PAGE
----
1) Even with a desperate battle for the survival of humanity going on, we were still all supposed to be highly ladylike and virtuous and proper, which meant that you should not run in any circumstances except after a ball or away from an alien, and that you should prefer to die rather than wear a hair band of an incorrect color, and that you should act at all times as if you had completely failed to notice that certain aspects of our situation maybe kind of sucked.
2) Horrifying sludge-green uniforms in which we were all slowly dying of hypothermia while the teachers could wear as many sweaters and coats as they liked.
3) We were all divided up into houses with stupid names like Windsor and Plantagenet and expected to have House Spirit on top of School Spirit and get really upset if our house didn’t win trophies for punctuality or tennis. Which I thought amounted to an incredibly obvious trick being played on us, as it does not benefit you personally if your head of house is allowed temporary custody of a small silver cup with a picture of a Tudor rose on it. But no one else seemed to agree.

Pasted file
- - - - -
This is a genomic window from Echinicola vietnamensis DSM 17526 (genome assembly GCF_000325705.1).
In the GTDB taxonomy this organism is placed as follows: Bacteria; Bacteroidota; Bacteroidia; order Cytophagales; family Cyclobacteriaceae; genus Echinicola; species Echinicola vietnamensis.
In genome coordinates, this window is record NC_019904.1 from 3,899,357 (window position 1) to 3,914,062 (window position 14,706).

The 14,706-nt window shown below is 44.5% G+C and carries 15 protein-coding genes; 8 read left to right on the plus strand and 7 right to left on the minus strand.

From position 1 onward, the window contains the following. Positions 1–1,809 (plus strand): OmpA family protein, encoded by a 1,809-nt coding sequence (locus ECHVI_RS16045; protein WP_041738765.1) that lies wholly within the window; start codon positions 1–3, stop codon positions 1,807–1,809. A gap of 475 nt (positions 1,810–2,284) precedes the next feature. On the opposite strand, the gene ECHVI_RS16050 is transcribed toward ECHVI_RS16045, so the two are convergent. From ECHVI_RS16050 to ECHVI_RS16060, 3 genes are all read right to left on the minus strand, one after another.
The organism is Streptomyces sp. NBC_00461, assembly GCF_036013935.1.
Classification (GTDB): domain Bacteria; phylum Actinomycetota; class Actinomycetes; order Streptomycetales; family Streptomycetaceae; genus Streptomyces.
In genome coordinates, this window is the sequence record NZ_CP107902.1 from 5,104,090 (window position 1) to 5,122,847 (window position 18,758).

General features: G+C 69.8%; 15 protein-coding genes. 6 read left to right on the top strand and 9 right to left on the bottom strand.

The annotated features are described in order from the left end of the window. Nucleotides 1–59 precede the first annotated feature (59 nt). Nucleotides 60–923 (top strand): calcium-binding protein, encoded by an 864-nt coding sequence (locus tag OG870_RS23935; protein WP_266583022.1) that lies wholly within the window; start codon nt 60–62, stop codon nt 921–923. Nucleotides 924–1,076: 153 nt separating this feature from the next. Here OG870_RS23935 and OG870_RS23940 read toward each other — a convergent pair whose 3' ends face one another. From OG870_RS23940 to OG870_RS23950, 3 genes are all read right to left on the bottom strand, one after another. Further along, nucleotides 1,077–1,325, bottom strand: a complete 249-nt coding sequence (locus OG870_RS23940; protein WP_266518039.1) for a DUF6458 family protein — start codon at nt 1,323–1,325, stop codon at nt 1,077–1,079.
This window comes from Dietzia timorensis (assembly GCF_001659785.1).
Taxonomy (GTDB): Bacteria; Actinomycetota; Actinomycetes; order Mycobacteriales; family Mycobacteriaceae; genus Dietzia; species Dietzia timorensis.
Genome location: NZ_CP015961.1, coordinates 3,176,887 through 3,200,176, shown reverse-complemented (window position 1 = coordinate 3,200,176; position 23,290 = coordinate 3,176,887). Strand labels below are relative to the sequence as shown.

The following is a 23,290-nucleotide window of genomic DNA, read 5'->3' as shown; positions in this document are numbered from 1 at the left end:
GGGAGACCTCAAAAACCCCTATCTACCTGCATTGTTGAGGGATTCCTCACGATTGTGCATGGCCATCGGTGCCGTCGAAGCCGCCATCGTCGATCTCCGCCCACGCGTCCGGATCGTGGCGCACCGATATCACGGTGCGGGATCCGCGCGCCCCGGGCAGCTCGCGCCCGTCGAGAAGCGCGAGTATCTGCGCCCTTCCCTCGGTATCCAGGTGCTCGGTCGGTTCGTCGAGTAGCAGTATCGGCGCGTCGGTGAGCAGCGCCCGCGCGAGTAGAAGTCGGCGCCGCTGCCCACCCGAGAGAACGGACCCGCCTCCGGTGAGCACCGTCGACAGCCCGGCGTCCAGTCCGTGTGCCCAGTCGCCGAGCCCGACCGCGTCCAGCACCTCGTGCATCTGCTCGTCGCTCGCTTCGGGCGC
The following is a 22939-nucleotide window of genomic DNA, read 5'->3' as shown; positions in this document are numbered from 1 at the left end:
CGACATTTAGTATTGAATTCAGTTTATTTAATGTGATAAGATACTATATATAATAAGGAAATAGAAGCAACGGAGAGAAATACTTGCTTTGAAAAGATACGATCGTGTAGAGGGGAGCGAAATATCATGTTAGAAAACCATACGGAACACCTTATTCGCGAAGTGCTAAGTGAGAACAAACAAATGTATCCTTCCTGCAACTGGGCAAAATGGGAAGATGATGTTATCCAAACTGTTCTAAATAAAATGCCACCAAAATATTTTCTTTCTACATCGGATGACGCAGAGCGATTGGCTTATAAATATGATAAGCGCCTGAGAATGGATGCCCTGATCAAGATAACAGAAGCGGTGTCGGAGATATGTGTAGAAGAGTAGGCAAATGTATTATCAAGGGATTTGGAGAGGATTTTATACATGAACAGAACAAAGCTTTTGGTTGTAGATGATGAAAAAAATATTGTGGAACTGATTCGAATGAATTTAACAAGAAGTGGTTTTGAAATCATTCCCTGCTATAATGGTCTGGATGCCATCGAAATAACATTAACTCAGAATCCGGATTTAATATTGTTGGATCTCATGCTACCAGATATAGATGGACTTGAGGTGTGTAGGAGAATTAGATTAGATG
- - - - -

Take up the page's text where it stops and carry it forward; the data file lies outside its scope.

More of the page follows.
4) Lots of singing.
Finty Carmichael was perfectly right that back in the good old days which none of us could remember, I wouldn’t have ended up at a posh school like Muckling Abbot. But I had to go somewhere; Gran’s health wasn’t great, so she couldn’t look after me very well anymore, and after the Battle of Kara, there was this Emergency Earth Coalition program about the education and care of the dependents of front-line fighters (especially the dependents of people who got made into posters, though obviously they didn’t say that). So the government was already in the habit of sending me places, even before this Mars thing.
“Good luck then, Alice,” said Miss Clatworthy at last.
“Good luck to you too, Miss Clatworthy,” I said, and wondered if I ought to salute, since I was going to be in the army now.